I think this is a challenge, part of myself maturing as an engineer/data scientist is appreciating the limits of tools and avoiding the hype. Most companies don’t need a cluster, and the mean size of a cluster will remain one for a long time. Don’t believe the salesmen, and ask the experts in your community about what is needed.

In short: I feel it is strongly misleading but it is certainly here to stay.

How did you end up being a data analyst? What is the most exciting thing about your field?

My academic and professional career have a bit of weird path. I started at Bristol in a Physics and Philosophy program. It was a really exciting time, and I learned a lot (some of it non-academic). I went into that program because I wanted to learn everything. At various points – especially in 2009-2010 the terminology of ‘data science’ began to pick up, and when I went into grad school in 2010, I was ‘aware’ of the discipline. I took a lot of financial maths classes at Luxembourg, just to keep that option open, yet I still in my heart wanted to be an academic.

I eventually realized (after some soul-searching) that academic opportunities were going to be too difficult to get, and that I could earn more in industry. So I did a few industrial internships including one at import.io, and towards the end of my Masters – I did a 6 month internship at a ‘small’ e-commerce company called Amazon.

I learned a lot at Amazon, and it was there that I realized i needed to work a lot harder on my software engineering skills. I’ve been working on them in my working life and through contributing to open source software and my various speaking engagements. I strongly recommend to any wanna data geeks to come to these and share your own knowledge :)

The most exciting thing about my field relates to the first statement about physics and philosophy – we truly are drowning in data, and we really with the computational resources we have now have the ability to answer or simulate certain questions in a business context. The web is a microscope, and your ERP system tells you more about your business than you can actually imagine – I’m very excited to help companies exploit their data.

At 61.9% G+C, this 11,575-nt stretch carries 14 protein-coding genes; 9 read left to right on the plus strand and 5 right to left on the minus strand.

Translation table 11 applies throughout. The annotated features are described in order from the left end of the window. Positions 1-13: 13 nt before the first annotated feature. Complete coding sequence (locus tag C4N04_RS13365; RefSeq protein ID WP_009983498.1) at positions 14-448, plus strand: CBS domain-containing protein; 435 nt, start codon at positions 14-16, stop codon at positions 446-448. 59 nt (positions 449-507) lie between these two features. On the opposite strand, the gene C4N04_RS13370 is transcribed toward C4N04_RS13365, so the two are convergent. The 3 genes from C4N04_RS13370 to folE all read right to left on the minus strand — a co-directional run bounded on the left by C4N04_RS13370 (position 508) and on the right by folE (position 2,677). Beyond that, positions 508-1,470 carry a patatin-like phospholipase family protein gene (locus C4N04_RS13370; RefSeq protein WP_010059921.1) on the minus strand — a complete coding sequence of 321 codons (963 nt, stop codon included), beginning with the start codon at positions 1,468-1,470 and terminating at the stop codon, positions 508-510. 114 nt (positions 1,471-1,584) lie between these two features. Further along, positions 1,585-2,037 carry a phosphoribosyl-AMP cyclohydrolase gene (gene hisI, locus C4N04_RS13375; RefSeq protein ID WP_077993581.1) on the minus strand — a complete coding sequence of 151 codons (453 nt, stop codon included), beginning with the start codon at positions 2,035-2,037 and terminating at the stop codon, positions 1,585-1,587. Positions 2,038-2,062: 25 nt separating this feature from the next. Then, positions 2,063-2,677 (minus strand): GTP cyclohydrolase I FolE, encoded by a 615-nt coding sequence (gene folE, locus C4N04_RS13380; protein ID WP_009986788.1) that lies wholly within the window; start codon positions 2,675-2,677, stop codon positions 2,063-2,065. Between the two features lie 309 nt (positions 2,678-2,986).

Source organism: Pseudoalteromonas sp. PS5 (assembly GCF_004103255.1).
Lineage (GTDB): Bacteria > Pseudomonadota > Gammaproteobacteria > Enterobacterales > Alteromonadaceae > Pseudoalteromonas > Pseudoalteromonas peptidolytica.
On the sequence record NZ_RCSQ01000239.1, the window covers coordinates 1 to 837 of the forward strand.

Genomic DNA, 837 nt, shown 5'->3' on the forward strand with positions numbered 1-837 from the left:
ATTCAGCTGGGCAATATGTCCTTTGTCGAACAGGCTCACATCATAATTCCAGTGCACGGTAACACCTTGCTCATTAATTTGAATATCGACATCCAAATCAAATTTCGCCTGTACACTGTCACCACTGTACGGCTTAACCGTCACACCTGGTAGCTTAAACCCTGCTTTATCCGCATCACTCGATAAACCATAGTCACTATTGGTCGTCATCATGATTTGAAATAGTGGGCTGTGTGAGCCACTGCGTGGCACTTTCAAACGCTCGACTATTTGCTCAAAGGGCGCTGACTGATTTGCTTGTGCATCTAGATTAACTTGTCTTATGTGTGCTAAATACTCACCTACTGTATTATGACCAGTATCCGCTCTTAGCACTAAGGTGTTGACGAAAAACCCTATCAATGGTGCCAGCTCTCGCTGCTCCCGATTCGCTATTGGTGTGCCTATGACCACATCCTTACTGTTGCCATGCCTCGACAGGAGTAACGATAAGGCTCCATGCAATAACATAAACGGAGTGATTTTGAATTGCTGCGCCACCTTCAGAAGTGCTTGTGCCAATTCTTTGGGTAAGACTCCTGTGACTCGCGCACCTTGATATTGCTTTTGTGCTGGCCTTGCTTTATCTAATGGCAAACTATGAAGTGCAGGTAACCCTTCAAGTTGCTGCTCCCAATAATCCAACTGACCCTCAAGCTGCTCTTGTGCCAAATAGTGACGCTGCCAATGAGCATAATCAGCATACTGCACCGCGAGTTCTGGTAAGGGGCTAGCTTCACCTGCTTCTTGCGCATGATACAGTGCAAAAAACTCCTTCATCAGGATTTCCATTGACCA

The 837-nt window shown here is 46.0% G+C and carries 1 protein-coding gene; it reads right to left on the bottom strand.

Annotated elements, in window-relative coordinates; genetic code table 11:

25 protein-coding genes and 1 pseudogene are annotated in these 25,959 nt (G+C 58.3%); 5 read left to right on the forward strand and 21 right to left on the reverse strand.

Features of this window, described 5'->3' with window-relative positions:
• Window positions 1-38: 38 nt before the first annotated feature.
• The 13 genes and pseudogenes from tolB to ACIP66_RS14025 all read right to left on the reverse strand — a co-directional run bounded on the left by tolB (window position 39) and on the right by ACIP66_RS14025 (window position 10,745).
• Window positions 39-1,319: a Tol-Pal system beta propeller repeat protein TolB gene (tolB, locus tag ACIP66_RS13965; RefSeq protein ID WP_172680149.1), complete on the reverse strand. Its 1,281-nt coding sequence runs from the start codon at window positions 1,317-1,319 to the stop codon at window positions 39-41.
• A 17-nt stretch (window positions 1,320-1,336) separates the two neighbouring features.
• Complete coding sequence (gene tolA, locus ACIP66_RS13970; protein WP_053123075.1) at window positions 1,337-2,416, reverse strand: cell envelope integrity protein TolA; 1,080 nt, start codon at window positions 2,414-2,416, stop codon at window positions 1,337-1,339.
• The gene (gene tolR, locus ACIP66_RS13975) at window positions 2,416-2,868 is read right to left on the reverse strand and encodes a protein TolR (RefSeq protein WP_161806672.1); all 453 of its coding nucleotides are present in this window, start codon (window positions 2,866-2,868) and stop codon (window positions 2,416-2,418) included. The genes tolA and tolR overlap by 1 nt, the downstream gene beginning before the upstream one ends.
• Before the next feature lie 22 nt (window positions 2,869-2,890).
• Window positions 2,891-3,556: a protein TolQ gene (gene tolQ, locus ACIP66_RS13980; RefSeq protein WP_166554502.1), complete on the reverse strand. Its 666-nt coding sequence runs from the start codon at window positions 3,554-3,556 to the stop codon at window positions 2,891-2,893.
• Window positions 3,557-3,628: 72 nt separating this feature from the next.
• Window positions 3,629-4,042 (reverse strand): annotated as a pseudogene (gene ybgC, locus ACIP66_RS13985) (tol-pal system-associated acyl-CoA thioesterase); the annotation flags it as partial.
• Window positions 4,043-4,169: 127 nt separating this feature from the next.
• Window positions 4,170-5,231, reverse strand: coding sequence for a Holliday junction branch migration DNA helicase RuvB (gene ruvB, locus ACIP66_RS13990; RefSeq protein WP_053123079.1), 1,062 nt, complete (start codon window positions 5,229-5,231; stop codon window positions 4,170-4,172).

How do you go about framing a data problem – in particular, how do you avoid spending too long, how do you manage expectations etc. How do you know what is good enough?

I like the OSEMIC framework (which I developed myself) and the CoNVO framework (which comes from Thinking with Data by Max Schron – I recommend the following video for an intro and the book itself.)

Let me explain – at the beginning of an ‘engagement’ I look for the Context, Need, Vision and Outcome of the project. Outcome means the delivery and asking these questions by having a conversation with stakeholders is a really good way to get to solving the ‘business problem’.

'I look for the Context, Need, Vision and Outcome of the project'' - @springcoil #datascience Click To Tweet

A lot of this after a few years in the business still feels like an art rather than a science.

I like explaining to people the Data Science process – obtain data, scrub data, explore, model, interpret and communicate.

I think a lot of people get these kinds of notions and a lot of my conversations recently at work have been about data quality – and data quality really needs domain knowledge. It is amazing how easy it is to misinterpret a number – especially around things like unit conversion etc.

You spent sometime as a Consultant in Data Analytics. How did you manage cultural challenges, dealing with stakeholders and executives? What advice do you have for new starters about this?

I would see a lot of the stuff above. One challenge is that some places aren’t ready for a data scientist nor do they know how to use one. I would avoid such places, and look for work elsewhere.

Some of this is a lack of vision, and one reason I do a lot of talks is to do ‘educated selling’ about the gospel of data-informed decision making and how the new tools such as the PyData stack and R are helping us extract more and more value out of data.

I’ve also found that visualizations help a lot, humans react to stories and pictures more than to numbers.

My advice to new-starters is over communicate, and learn some soft skills. The frameworks I mentioned help a bit in structuring and explaining a project to stakeholders. I recommend also reading this interview series, I learned a lot from it too. :)


(image credit: USASOC News Service, CC2.0)